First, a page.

Kris Tapley at In Contention calls Werner Herzog’s new documentary “a crucial viewing experience.”
In short, the film is a penetrating, comprehensive look at the issue of capital punishment by way of studying the circumstances and prominent figures in the case of Michael Perry and Jason Burkett, two Texas youths who were accused of a triple homicide in 2001…
Whatever your position on capital punishment, the film is necessary, plain and simple. If you believe in it, you need to spend the time Herzog does with the family and friends of the accused, pealing back the layers of judgment and digging to the root of his thesis: all life is precious. If you don’t believe in it, you need to witness the pain of the victims’ families, as Herzog conveys it, and the cold brutality of the more sterile portions dedicated to forensics and consideration of the crimes. It isn’t for the purpose of swaying opinion, I feel, so much as the purpose of educating whatever opinion you might have.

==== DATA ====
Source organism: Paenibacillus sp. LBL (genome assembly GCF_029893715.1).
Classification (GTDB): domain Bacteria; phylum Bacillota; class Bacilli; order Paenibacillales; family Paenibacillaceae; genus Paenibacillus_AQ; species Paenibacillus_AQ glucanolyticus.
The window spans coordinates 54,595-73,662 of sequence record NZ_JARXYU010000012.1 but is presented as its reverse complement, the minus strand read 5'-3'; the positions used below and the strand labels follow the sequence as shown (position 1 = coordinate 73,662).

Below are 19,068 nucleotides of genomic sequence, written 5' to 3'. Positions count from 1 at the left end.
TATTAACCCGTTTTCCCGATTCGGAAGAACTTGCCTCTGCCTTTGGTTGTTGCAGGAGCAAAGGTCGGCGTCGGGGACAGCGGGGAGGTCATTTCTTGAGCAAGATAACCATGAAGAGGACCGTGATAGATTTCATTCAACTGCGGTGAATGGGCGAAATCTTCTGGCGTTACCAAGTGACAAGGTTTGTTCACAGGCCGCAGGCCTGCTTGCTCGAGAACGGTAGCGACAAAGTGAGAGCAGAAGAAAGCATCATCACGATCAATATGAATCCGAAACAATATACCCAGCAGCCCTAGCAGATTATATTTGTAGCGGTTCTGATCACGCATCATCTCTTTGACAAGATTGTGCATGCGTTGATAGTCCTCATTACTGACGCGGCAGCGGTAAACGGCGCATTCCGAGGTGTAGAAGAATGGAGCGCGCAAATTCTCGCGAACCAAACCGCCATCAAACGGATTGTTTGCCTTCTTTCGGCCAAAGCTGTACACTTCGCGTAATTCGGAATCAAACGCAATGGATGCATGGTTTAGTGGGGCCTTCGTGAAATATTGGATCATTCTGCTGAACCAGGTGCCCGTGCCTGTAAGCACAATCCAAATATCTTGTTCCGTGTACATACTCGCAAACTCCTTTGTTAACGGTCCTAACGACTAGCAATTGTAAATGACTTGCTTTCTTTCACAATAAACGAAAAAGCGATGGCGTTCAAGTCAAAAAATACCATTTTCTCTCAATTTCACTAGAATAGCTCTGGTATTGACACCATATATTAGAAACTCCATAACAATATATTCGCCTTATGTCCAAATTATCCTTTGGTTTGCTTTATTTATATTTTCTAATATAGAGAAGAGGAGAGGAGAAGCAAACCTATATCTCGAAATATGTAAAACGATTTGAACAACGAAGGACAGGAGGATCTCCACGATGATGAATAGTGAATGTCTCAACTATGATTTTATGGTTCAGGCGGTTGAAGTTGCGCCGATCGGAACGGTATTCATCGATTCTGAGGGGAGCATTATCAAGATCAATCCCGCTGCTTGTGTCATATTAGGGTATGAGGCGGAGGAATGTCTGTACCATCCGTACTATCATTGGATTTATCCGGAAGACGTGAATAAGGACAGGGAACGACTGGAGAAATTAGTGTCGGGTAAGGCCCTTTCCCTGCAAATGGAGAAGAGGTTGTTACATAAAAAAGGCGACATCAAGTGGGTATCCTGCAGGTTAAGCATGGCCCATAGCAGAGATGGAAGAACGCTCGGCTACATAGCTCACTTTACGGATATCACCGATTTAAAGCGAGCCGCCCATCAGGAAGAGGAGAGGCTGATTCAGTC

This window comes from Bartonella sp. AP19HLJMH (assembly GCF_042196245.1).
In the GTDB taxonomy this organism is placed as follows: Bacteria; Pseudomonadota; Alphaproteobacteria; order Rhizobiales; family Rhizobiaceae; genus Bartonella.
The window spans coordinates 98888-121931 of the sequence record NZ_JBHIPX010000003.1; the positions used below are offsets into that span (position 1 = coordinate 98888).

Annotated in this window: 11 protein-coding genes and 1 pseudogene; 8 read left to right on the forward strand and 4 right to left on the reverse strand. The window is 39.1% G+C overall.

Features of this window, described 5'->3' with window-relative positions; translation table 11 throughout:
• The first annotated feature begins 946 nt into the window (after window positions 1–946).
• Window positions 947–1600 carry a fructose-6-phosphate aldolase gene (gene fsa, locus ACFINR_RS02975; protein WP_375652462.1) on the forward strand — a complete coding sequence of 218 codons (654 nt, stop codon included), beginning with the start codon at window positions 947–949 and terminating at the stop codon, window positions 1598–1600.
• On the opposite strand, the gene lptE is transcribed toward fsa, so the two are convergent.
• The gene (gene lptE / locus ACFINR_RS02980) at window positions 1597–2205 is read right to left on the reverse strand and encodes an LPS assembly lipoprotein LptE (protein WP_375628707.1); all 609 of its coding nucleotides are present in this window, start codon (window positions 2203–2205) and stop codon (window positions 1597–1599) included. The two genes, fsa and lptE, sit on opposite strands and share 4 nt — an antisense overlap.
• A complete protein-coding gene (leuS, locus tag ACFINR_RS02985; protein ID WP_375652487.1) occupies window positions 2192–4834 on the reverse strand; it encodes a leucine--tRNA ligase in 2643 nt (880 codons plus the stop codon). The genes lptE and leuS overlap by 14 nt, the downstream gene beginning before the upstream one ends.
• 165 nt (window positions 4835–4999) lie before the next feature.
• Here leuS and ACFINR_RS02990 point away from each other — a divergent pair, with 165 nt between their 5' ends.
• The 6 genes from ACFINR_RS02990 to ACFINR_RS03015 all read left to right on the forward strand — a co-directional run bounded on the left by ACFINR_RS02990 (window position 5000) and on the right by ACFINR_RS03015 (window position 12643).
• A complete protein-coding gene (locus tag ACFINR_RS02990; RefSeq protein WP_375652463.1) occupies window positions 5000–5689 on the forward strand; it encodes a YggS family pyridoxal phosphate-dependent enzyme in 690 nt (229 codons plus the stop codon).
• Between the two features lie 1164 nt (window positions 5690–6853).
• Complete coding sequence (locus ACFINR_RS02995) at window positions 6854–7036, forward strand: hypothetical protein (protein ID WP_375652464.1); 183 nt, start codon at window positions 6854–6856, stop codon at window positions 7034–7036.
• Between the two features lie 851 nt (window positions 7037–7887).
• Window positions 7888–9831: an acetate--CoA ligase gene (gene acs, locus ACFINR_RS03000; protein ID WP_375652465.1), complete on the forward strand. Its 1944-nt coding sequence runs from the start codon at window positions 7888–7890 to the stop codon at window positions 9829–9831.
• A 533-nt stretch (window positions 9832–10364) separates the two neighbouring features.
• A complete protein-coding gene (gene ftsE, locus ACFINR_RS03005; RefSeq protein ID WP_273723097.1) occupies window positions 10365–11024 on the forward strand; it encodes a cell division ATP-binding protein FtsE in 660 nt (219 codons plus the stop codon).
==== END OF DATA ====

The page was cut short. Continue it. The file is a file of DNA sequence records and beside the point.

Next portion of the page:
…Herzog’s film is a remarkably balanced portrait (those who support the death penalty may even come away thinking he’s made their case), even if his admission at the top clues the audience in to his leanings here and there. But most importantly, it’s a non-judgmental portrait. His goal is to reveal the circumstances of all involved, not just the chilly facts as documented in a court setting. The world is gray.
…I happen to believe in capital punishment, situationally, but I’m not interested in debating the politics of that in this space. I just think it’s worth it to give my perspective. The point is I found this film incredibly poignant, the best of the festival for me so far, and absolutely crucial viewing for anyone who thinks he or she has an opinion on the matter. It simply isn’t right to have that opinion safely, from a distance. The stakes are too high.